**WaterLily.jl** is a simple and fast fluid simulator written in pure Julia. This project is supported by awesome libraries developed within the Julia scientific community, and it aims to accelerate and enhance fluid simulations. Watch the JuliaCon2024 talk here:

If you have used WaterLily for research, please **cite us**! The 2024 paper describes the main features of the solver and provides benchmarking, validation, and profiling results.

```
@misc{WeymouthFont2024,
title = {WaterLily.jl: A differentiable and backend-agnostic Julia solver to simulate incompressible viscous flow and dynamic bodies},
author = {Gabriel D. Weymouth and Bernat Font},
url = {https://arxiv.org/abs/2407.16032},
eprint = {2407.16032},
archivePrefix = {arXiv},
year = {2024},
primaryClass = {physics.flu-dyn}
}
```

WaterLily solves the unsteady incompressible 2D or 3D Navier-Stokes equations on a Cartesian grid. The pressure Poisson equation is solved with a geometric multigrid method. Solid boundaries are modelled using the Boundary Data Immersion Method. The solver can run on serial CPU, multi-threaded CPU, or GPU backends.

WaterLily lets the user can set the domain size and boundary conditions, the fluid viscosity (which determines the Reynolds number), and immerse solid obstacles. A large selection of examples, notebooks, and tutorials are found in the WaterLily-Examples repository. Here, we will illustrate the basics by simulating and plotting the flow over a circle.

We define the size of the simulation domain as `n`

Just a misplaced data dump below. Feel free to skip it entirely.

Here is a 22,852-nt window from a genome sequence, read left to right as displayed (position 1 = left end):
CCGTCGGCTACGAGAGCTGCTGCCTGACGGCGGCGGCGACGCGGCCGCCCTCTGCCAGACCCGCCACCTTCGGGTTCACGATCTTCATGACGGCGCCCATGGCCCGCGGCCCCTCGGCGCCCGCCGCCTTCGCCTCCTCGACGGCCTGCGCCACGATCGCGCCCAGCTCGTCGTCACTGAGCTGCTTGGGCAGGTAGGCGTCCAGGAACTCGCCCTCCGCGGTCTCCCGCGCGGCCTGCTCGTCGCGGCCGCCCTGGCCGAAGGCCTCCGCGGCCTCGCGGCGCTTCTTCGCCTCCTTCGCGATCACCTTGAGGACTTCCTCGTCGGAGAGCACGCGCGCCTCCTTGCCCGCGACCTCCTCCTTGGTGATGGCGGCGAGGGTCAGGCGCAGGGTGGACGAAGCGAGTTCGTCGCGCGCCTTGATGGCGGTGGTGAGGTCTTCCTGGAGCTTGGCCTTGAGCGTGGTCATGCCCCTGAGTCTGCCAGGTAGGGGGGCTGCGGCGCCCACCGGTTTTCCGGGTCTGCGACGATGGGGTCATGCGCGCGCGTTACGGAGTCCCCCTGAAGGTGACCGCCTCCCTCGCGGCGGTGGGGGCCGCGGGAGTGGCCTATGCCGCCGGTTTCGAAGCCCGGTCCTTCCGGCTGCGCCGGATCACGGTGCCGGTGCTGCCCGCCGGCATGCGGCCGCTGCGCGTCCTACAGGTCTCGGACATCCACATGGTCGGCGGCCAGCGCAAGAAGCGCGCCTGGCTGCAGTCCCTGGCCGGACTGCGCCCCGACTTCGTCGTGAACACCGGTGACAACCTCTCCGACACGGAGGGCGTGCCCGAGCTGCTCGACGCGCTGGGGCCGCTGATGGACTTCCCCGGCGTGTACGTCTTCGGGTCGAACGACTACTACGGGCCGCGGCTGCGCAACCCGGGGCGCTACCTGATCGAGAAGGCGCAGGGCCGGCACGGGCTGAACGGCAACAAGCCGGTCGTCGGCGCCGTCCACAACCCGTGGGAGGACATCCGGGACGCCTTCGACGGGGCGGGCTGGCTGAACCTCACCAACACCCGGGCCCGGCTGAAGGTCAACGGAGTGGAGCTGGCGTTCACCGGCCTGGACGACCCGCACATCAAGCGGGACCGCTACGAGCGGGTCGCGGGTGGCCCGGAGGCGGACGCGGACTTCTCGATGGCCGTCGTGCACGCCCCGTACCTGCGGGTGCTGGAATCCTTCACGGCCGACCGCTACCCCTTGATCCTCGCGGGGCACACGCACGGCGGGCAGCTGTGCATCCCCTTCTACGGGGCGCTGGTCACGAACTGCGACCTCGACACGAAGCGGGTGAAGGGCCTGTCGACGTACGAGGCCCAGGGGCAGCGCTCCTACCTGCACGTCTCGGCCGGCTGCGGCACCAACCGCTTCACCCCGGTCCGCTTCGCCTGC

by `m`

cells. The circle has radius `m/8`

and is centered at `(m/2,m/2)`

. The flow boundary conditions are `(U,0)`

, where we set `U=1`

, and the Reynolds number is `Re=U*radius/ν`

where `ν`

(Greek "nu" U+03BD, not Latin lowercase "v") is the kinematic viscosity of the fluid.

```
using WaterLily
function circle(n,m;Re=100,U=1)
# signed distance function to circle
radius, center = m/8, m/2-1
sdf(x,t) = √sum(abs2, x .- center) - radius
Simulation((n,m), # domain size
(U,0), # domain velocity (& velocity scale)
2radius; # length scale
ν=U*2radius/Re, # fluid viscosity
body=AutoBody(sdf)) # geometry
end
```

The circle geometry is defined using a signed distance function. The `AutoBody`

function uses automatic differentiation to infer the other geometric parameters of the body automatically. Replace the circle's distance function with any other, and now you have the flow around something else... such as a donut or the Julia logo. For more complex geometries, ParametricBodies.jl defines a `body`

using any parametric curve, such as a spline. See that repo (and the video above) for examples.

The code block above return a `Simulation`

with the parameters we've defined. Now we can initialize a simulation (first line) and step it forward in time (second line)

```
circ = circle(3*2^5,2^6)
sim_step!(circ)
```

Note we've set `n,m`

to be multiples of powers of 2, which is important when using the (very fast) geometric multi-grid solver.

We can now access and plot whatever variables we like. For example, we can plot the x-component of the velocity field using

```
using Plots
u = circ.flow.u[:,:,1] # first component is x
contourf(u') # transpose the array for the plot
```

As you can see, the velocity within the circle is zero, the velocity far from the circle is one, and there are accelerated and decelerated regions around the circle. The `sim_step!`

has only taken a single time step, and this initial flow around our circle looks similar to the potential flow because the viscous boundary layer has not separated yet.

A set of flow metric functions have been implemented, and we can use them to measure the simulation. The following code block defines a function to step the simulation to time `t`

and then use the `pressure_force`

metric to measure the force on the immersed body. The function is applied over a time range, and the forces are plotted.

```
function get_forces!(sim,t)
sim_step!(sim,t,remeasure=false)
force = WaterLily.pressure_force(sim)
force./(0.5sim.L*sim.U^2) # scale the forces!
end
# Simulate through the time range and get forces
time = 1:0.1:50 # time scale is sim.L/sim.U